In trend-obsessed Miami, where overpriced “see and be seen” restaurants come and go with the regularity of the tides, and not much attention is paid to the rich culinary heritage of this crossroads of the Americas metropolis.
Precious few establishments—Joe’s Stone Crab, for example—have kept alive the mythology of local food, despite the often terminal contagion of hipness that covers much of the area. Through it all, though, a handful of outstanding examples of “indigenous” Miami cuisine, from Cuban to Brazilian to New York deli, have survived all of the society-page hoopla.
Perhaps the best among them is Tap Tap Haitian, a cherished local institution located on Fifth Street in South Beach. Part restaurant, part art gallery and cultural center, Tap Tap, founded in 1994 by Haitian documentary filmmaker Katherine Kean, features authentic Haitian “home cooking” and a dazzling collection of culturally interpretive art by some of the island’s most acclaimed masters, who flew to Miami to leave their unique marks on the town for their friend and fellow artist from a different medium.
In the main dining room, two murals by Wilfrid Daleus loom on opposite walls, One is of a family outside their modest home; the other is of a bustling produce market. In another room, a pair of large portraits by Jude “Papa” Loko-Thegenus humanize two of the most powerful saints in voodoo culture, Ezili Danto and Ezili Freda. In the rear of the restaurant, a “Rara Room” is painted from wall to wall and ceiling to tables and chairs with vivid, joyful images of the Rara festival that takes place in Haiti each spring.
In the hallway between the front and rear dining rooms, two long tile serpents symbolize elemental voodoo spirits danbala wedo and ayida wedo. On a half-dozen walls, big metal sculptures pay homage to other interesting aspects of Haitian culture, such as agriculture and the arts.
For good measure, an angel stares down from the bar, where you can play dominoes with a Haitian cab driver or European tourist and sip the delicious house cocktail, called a Soley and made with aged Barbancourt rum with fresh passion fruit juice. Tap Tap is also renowned for its Mojito—Cuba’s contribution to classic cocktails.
On Thursday and Saturday nights, Tap Tap features live Haitian folk-jazz, performed by a trio led by “the Woody Guthrie of Haiti,” the singer-songwriter-guitarist Manno Charlemagne—whose popularity swept him to power as mayor of Port-au-Prince during his homeland’s political crisis a decade ago.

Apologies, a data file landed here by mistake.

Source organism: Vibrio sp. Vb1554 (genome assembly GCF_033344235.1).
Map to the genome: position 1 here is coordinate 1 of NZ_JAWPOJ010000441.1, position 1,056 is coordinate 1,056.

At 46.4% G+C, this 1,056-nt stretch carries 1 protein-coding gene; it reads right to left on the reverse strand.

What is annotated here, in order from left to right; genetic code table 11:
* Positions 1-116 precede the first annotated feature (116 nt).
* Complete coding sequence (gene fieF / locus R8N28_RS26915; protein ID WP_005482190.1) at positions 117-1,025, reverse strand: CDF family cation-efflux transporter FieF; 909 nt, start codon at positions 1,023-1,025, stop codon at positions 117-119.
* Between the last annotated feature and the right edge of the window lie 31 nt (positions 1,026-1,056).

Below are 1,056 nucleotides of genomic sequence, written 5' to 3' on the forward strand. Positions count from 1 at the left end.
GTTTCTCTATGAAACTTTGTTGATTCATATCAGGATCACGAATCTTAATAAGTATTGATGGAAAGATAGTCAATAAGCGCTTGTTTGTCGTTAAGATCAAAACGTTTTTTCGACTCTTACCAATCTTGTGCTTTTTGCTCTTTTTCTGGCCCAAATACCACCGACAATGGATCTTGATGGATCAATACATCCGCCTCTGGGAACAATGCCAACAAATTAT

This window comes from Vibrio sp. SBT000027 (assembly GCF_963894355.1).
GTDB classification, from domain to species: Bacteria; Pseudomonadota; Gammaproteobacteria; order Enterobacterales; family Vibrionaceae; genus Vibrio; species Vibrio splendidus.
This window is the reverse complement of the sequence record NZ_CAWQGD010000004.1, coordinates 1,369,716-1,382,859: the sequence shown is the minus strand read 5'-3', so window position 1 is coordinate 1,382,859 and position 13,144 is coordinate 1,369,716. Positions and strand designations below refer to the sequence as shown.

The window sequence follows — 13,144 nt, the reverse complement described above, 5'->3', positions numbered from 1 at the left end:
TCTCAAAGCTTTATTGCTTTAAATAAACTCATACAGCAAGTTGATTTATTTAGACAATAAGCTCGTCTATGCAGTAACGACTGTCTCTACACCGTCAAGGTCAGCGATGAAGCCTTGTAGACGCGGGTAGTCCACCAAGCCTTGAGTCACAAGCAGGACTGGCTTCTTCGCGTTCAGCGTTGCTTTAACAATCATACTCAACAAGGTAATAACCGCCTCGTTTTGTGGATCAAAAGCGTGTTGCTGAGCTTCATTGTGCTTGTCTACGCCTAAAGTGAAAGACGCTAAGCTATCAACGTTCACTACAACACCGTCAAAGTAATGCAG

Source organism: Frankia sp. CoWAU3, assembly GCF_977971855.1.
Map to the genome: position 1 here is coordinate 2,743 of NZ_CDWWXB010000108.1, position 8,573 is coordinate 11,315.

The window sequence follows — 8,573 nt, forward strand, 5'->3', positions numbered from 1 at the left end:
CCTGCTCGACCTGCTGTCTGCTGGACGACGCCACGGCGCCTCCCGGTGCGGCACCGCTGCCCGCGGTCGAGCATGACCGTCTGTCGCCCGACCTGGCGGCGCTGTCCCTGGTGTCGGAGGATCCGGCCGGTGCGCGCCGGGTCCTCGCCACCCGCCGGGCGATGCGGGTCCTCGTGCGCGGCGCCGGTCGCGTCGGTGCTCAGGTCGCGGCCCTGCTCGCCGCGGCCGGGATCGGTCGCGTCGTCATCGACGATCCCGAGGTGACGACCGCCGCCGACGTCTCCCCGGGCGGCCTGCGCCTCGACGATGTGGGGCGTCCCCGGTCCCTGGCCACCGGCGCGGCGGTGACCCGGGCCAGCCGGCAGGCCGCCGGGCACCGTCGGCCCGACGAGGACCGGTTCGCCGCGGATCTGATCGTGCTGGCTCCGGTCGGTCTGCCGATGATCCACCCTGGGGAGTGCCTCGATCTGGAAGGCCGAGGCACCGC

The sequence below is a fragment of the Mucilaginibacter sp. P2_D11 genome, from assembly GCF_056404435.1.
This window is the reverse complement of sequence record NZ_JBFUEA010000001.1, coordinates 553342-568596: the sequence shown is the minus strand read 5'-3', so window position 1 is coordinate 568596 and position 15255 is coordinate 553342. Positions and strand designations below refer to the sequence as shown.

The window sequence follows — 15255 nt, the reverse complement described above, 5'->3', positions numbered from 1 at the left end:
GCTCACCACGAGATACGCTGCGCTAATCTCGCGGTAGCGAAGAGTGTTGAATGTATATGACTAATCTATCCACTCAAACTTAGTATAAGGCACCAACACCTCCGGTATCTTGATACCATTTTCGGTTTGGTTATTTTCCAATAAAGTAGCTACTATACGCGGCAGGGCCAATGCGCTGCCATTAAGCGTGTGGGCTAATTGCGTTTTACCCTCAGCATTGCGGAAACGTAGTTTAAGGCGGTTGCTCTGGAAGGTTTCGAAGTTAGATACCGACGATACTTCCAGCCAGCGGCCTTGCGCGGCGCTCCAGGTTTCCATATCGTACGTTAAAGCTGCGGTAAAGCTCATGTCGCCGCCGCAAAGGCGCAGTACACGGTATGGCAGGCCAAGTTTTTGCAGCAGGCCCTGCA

While it’s a neat thing that Tap Tap showcases Haitian art, music and culture, the most significant thing about the place is its consistently excellent rendering of simple and classic food from the small island nation that shares Hispaniola with the Dominican Republic. Night after night, Tap Tap turns out reasonably-priced Haitian fare so authentic it could be served on any family dinner table from Port-au-Prince to Petionville, and even into the countryside, without objection. Based on fresh fruits and vegetables to accompany seafood, chicken, beef or goat, Haitian cuisine highlights the ubiquitous and often subtle influence of the scotch bonnet pepper.
For starters, Tap Tap offers a wonderfully rich pumpkin soup with leeks, cabbage, celery, potato, carrot and the root vegetable malanga. Appetizers include malanga fritters or grilled goat tidbits with a watercress dipping sauce, or avocado filled with herring. Salads include an avocado and tomato salad with onion, olive oil and lime; a beet salad with potato, hard-boiled egg and watercress, or a house salad with mango, watercress, carrots and mixed greens.
Main dishes include stewed goat, fried pork chunks, stewed beef with okra, conch in Creole sauce, stewed chicken, or the exotic spaghetti with herring. House specialties include a whole steamed fish in lime sauce, or deep-fried without a sauce; shrimp in Creole sauce, or shrimp in coconut sauce. Grilled dishes include fresh catch of the day, goat, chicken, conch or spiny lobster. Popular Haitian desserts include sweet potato pie, coconut pudding, and banana fritters.
Beyond its excellent menu, in terms of its eventual legacy, Tap Tap is a widely-cherished symbol of Haitian culture that generates a lot of pride in the local Haitian community. “I’m very proud of this place and I support it because it’s the only place on South Beach that represents my culture,” says real estate agent Natascha Magliore, a regular weekly customer. “And it’s a very good impression, a very realistic one. The food, the music, the art—it’s all very Haitian.” Says longtime general manager Gary Sanon-James: “The joy of working here is shedding light on the true nature of my culture. It’s not the way Hollywood portrays it. Voodoo has been portrayed very negatively in the media, but there is so much more to it, so much richness and texture and beauty. That’s what we try to do here—to show the side of my country that’s never really been represented in the media.”